Thanks again!
     
  4. malbordus

    malbordus Guest

    the way i rip & burn my songs is by using EAC & LAME mp3 with VBR and a avg bitrate of 128 it sounds fantastic
     
    Last edited by a moderator: Oct 20, 2006
  5. Digidave

    Digidave Regular member

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    I have to take issue with this comment. I've used Monkey's Audio & I can tell you that it compresses more than 5-10%. I usually wound up with a file that was about 45-55% of the original file size. You can also revert the compressed file back to an uncompressed file without any quality loss. If you want to just make a compilation CD of your favorite songs from CD's that you own & not keep them on your computer, rip them using Audiograbber into a Wav file, then burn them to CD. If you want to keep the files on your computer & file size is an issue due to a small Harddrive, then Monkey's Audio is the way to go. You would rip them from a CD using Audiograbber, then convert them using Monkey's Audio to knock them down in size. Then when you want to burn them, you revert them back to original using Monkey's Audio & burn them using your favorite burning software. Some burning software 's have plugins that will allow you to burn the .ape(Monkey's Audio) files directly. If yoy want to listen to these files on your computer, then Winamp will play them without a problem.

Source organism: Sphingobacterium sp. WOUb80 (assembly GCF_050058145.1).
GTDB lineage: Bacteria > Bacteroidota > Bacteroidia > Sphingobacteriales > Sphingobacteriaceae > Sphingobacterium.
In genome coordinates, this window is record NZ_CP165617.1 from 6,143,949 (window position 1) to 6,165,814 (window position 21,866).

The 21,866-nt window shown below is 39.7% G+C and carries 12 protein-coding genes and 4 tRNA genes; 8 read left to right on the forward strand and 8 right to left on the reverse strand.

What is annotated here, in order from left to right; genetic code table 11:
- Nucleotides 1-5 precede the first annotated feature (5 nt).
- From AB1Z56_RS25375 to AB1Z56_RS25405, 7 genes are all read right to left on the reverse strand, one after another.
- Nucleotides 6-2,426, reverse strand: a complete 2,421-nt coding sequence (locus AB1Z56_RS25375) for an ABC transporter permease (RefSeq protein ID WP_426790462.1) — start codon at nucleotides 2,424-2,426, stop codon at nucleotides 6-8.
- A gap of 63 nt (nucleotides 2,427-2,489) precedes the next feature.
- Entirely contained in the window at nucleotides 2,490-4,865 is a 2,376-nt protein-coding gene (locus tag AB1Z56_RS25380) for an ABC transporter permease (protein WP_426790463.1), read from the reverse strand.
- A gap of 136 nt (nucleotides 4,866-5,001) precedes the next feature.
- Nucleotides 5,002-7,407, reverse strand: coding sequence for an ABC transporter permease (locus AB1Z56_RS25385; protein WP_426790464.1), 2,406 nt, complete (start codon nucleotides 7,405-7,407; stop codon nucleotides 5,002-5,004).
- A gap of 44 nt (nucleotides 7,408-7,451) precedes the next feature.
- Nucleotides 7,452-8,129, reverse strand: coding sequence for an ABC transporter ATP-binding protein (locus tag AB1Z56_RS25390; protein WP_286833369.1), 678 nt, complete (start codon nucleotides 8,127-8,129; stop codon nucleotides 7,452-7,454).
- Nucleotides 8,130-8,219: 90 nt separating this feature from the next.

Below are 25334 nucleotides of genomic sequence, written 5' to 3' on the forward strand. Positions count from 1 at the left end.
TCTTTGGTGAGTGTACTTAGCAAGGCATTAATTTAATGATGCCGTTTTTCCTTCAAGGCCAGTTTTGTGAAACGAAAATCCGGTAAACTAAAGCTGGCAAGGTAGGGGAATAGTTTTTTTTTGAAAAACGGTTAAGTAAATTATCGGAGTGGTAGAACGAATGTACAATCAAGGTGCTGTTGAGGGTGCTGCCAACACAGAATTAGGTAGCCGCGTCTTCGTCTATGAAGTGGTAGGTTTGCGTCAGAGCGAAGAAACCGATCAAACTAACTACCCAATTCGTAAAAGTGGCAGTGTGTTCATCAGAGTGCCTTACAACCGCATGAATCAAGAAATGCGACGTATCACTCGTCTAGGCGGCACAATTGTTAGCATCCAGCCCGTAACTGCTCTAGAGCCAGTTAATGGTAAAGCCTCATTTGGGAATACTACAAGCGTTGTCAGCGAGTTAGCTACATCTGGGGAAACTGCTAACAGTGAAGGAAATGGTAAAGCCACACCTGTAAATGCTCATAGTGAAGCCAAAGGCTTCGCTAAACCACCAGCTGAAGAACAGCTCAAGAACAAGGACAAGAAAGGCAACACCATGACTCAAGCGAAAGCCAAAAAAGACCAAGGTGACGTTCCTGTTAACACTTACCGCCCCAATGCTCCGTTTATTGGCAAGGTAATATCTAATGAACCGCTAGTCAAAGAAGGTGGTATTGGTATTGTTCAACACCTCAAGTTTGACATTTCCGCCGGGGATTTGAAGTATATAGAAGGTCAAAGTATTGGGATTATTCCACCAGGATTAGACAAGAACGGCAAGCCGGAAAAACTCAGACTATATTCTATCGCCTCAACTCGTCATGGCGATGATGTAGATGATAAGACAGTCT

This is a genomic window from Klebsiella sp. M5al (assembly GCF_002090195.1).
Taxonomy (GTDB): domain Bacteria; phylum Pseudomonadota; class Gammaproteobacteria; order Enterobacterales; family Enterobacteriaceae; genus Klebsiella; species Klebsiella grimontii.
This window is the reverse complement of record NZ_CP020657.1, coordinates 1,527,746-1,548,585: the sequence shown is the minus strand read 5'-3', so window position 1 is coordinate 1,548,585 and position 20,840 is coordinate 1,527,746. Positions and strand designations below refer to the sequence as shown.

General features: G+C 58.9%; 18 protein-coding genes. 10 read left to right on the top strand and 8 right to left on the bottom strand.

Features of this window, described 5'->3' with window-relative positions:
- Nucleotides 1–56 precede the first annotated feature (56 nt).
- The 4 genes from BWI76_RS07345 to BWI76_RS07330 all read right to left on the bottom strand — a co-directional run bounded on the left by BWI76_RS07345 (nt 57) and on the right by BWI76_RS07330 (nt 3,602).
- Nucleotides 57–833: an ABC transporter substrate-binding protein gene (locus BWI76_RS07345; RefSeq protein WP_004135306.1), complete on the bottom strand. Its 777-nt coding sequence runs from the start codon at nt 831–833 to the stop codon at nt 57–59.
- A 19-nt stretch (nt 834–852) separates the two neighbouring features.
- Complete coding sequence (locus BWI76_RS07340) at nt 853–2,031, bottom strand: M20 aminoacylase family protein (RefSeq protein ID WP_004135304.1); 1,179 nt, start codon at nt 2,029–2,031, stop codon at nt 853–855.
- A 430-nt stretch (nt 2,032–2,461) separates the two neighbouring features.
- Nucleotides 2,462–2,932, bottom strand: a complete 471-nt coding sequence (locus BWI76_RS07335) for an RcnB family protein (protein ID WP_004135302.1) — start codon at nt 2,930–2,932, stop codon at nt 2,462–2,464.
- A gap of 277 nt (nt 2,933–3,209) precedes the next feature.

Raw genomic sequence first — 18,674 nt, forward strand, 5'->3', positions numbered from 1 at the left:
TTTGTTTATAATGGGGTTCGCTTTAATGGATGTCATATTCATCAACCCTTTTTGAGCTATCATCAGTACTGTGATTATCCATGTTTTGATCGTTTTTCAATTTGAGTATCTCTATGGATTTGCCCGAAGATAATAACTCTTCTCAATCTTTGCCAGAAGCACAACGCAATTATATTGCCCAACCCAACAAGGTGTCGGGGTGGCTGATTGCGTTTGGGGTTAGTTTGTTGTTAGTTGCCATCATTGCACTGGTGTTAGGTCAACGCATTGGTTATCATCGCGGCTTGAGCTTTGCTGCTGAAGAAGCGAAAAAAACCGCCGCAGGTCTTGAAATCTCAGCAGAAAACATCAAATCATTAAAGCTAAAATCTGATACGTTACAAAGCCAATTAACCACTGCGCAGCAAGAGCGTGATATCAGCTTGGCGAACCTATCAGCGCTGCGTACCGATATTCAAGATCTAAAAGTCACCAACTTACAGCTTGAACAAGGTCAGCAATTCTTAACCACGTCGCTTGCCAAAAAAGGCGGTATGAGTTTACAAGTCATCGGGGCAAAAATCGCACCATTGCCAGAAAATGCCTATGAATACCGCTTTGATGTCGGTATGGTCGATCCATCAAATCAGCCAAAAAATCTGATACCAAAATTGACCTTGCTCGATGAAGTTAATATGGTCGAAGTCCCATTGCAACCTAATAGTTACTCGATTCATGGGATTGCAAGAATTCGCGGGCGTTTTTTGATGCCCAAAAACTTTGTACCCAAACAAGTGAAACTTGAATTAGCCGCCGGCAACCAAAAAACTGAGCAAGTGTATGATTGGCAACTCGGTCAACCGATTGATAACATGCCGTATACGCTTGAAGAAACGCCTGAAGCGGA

6. Digidave

    Digidave Regular member

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    Just go with the WAV(Standard). The WAV(Fraunhofer mp3 codec), is making an mp3 file. Some say it is substandard to the Lame codec.
     
  7. Dunker

    Dunker Regular member

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    1. Yes, WAV is a good "archival" format. You retain full quality and can convert that to whatever format you choose. This is good because today MP3 is popular, but as storage capacities go up and new compression formats are developed, you can just convert the WAVs at your leisure without losing any quality, or without the quality loss that comes from re-encoding a previously-re-encoded file. And you can use the WAV as is.

    2. As Digidave pointed out, standard WAV is the way to go.
     
  8. TreoBenny

    TreoBenny Member

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    I'm starting on a project to not only rip my retail CDs to my hard drive, but to try to remaster some of the older ones. My question is:

    Is there an absolute best program for ripping/extracting raw audio from a retail CD or are they all pretty much the same? I usually use Windows Media Player. Secondarily, is there an absolute best audio/video player (WMP, Nero Showtime, Winamp)?
     
  9. jbrrngtn

    jbrrngtn Guest

    I'm using a ripping program called' Easy CD-DA Professional'. It was recommended to me recently,and so far, I really enjoy the feasues and ease of the program. It seems to be able convert ripped music into plenty of different formats.